Five years later, in 1993, freestyle exhibitions began to appear at racing events for drivers to show off their fancy moves; in 2000 freestyling became a competition event.

“Part of the appeal of monster trucks,” says Marty, “is the unpredictability of the sport. Freestyling, for example, brings with it an X Games type of excitement. The height of the trucks, the amount of noise that monster trucking creates – well, it just appeals to the senses as it’s shockingly loud and highly energizing.”

Who are the fans?

Monster Truck Racing Association Online stated in 2010 that more than a million people attend monster truck events annually, with demographics matching those of people who buy pickup trucks. That makes perfect sense.

Then, according to Media Life Magazine in 2010: “Motorsports do bring in some moms and kids, but the majority of attendees are young male gearheads. The crowds are roughly two-thirds male, and more than 75 percent are age 44 or younger.”

Later in the article, though, a statistic shows greater female enjoyment of the events; according to Scarborough Research, when looking at adults who have attended a monster truck event within the past 12 months:

•          57% are males

•          43% are females

Wondering about ages?

•          22%: ages 18-24

•          28%: 25-34

•          27%: 35-44

•          15%: 45-54

•          6%: 55-64

•          2%: 65+

Income?

•          15%: below $25,000

•          22%: $25,000-$39,000

•          11%: $40,000-$49,000

•          17%: $50,000-$74,999

•          15%: $75,000-$99,999

•          12%: $100,000-$149,000

•          8%: $150,000 and up

Jeff Cook brings up another point about demographics: that children also attend monster truck events. “You see grandparents, parents and kids,” he says. “Events tend to be family oriented in that you see all ages and everyone seems to get something out of it.”

Predator. Photo credit: International Monster Truck Museum.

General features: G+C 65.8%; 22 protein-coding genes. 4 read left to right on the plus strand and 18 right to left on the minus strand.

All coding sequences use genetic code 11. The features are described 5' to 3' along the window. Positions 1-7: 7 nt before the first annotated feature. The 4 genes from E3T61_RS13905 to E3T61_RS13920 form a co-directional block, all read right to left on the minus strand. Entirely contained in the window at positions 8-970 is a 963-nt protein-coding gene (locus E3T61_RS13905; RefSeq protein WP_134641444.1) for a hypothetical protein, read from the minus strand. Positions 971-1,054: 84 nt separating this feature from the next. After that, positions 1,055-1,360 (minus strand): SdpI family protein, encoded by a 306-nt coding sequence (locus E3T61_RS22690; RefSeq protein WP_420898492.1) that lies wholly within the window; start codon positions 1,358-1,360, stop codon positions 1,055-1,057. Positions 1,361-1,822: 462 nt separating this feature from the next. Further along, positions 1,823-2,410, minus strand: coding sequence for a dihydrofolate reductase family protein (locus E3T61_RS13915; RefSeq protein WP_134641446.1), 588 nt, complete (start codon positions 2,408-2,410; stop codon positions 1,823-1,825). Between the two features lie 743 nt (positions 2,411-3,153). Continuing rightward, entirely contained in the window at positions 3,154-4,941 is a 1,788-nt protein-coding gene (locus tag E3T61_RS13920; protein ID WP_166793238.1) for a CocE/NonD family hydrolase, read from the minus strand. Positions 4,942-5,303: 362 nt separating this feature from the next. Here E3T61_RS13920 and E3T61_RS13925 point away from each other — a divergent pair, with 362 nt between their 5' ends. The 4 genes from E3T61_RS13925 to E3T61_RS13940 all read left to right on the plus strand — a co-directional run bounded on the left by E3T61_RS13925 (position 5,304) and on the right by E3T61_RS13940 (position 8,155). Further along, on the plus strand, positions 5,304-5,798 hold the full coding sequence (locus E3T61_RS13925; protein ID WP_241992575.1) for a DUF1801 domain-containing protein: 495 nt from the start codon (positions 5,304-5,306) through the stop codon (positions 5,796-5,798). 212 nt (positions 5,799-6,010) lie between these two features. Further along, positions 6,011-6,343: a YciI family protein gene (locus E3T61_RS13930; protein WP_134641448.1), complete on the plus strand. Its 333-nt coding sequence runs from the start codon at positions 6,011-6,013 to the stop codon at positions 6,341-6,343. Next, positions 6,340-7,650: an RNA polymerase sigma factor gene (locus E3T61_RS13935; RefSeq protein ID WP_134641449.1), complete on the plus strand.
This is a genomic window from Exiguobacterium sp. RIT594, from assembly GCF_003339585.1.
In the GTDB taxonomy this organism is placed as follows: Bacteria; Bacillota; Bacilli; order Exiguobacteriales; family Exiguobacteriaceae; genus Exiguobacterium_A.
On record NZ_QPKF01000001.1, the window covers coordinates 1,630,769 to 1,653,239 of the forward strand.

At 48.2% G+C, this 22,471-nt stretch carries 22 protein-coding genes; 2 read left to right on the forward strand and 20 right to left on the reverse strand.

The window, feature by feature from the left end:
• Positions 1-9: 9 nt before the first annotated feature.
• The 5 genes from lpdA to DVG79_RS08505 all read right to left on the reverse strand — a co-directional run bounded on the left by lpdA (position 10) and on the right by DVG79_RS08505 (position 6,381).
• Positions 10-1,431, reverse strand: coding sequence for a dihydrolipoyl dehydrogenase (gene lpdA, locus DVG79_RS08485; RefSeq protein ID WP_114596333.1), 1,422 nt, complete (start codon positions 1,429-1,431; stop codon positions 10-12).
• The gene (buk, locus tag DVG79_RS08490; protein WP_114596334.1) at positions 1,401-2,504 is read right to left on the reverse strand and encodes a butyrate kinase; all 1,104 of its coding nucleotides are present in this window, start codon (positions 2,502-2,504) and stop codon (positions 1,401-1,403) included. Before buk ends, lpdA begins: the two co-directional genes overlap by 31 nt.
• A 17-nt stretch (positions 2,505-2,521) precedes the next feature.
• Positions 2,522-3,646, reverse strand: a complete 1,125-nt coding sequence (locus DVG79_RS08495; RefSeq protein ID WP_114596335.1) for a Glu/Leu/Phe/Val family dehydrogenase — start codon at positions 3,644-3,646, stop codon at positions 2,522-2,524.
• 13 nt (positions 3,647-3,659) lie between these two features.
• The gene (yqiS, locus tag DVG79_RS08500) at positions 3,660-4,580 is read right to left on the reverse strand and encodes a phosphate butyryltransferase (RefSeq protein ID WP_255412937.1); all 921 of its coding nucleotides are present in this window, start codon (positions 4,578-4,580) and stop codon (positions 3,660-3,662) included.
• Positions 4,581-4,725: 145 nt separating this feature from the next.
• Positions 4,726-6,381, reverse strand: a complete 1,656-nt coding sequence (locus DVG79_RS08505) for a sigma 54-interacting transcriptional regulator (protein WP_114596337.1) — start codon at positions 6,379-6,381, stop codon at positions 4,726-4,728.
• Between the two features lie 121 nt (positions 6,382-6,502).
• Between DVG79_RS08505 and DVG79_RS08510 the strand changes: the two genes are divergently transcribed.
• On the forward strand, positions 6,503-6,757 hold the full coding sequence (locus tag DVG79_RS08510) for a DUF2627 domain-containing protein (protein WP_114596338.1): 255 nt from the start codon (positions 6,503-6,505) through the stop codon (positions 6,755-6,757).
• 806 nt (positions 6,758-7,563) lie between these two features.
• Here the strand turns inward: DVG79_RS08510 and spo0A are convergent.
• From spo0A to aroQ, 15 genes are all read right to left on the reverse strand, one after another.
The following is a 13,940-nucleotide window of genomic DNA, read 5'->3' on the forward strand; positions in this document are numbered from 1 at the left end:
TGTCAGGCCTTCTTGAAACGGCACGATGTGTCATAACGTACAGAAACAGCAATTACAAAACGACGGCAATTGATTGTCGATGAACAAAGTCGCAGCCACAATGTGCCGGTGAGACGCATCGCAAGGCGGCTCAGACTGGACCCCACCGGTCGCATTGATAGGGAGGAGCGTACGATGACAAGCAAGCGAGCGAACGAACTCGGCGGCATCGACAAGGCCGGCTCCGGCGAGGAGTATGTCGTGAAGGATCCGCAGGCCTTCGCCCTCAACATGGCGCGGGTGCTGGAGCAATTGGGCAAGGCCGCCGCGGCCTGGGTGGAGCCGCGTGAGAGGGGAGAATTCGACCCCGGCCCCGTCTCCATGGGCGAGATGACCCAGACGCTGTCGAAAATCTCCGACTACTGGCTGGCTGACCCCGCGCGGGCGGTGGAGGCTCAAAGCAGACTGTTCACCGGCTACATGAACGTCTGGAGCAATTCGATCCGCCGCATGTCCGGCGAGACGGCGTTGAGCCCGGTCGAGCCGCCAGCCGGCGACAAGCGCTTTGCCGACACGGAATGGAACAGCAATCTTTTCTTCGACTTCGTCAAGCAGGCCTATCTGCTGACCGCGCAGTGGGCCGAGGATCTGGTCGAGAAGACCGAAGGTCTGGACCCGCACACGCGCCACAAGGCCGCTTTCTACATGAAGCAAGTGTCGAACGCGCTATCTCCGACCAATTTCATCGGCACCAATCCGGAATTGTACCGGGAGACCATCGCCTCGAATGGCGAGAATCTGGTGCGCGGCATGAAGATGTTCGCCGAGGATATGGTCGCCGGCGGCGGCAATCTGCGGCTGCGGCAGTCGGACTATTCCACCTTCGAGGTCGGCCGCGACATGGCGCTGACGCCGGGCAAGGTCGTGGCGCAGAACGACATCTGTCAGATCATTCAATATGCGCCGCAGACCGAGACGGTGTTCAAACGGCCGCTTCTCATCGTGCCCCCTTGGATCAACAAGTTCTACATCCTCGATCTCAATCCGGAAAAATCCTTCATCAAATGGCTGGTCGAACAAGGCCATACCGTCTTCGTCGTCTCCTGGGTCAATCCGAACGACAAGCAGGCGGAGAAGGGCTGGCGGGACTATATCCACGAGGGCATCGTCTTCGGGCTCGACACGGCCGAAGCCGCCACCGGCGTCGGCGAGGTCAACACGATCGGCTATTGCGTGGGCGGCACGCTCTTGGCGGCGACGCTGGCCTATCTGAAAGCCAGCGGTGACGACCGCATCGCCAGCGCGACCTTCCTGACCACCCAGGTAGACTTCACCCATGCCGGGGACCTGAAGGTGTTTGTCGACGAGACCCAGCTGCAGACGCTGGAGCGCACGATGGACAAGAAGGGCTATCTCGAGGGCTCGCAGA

Predator. Photo credit: International Monster Truck Museum.

In fact, Jeff himself was one of those kids who was fascinated by big vehicles. “I was always wanting to put bigger tires on my toys,” he says, “and then I saw Bigfoot. I told my father that I wanted a truck like that someday and that I thought we should build one. Videos just don’t do monster trucks justice. You need to see them in action, in person, to see these massive vehicles going 60 to 80 mph as they do their stunts.”

The future of the sport

“All of this attention to monster trucks has boggled our minds. Ten to fifteen years ago, it seemed like nobody even knew what a monster truck was. We thought attention to events would slow down and top out, but people continue to get more and more performance out of their vehicles, with better technology and bigger stunts.

In other racing sports, vehicles are fragile, but monsters are durable. They can roll over, crash – and then keep going. So the drivers keep pushing the envelope, running it to the edge, especially since fiberglass truck bodies of today can be fixed much more easily. Monster truck racing, though, is still more of a bragging rights race. I think it will someday turn into racing for money, with more racing series and more corporate sponsors.” (Jeff Cook)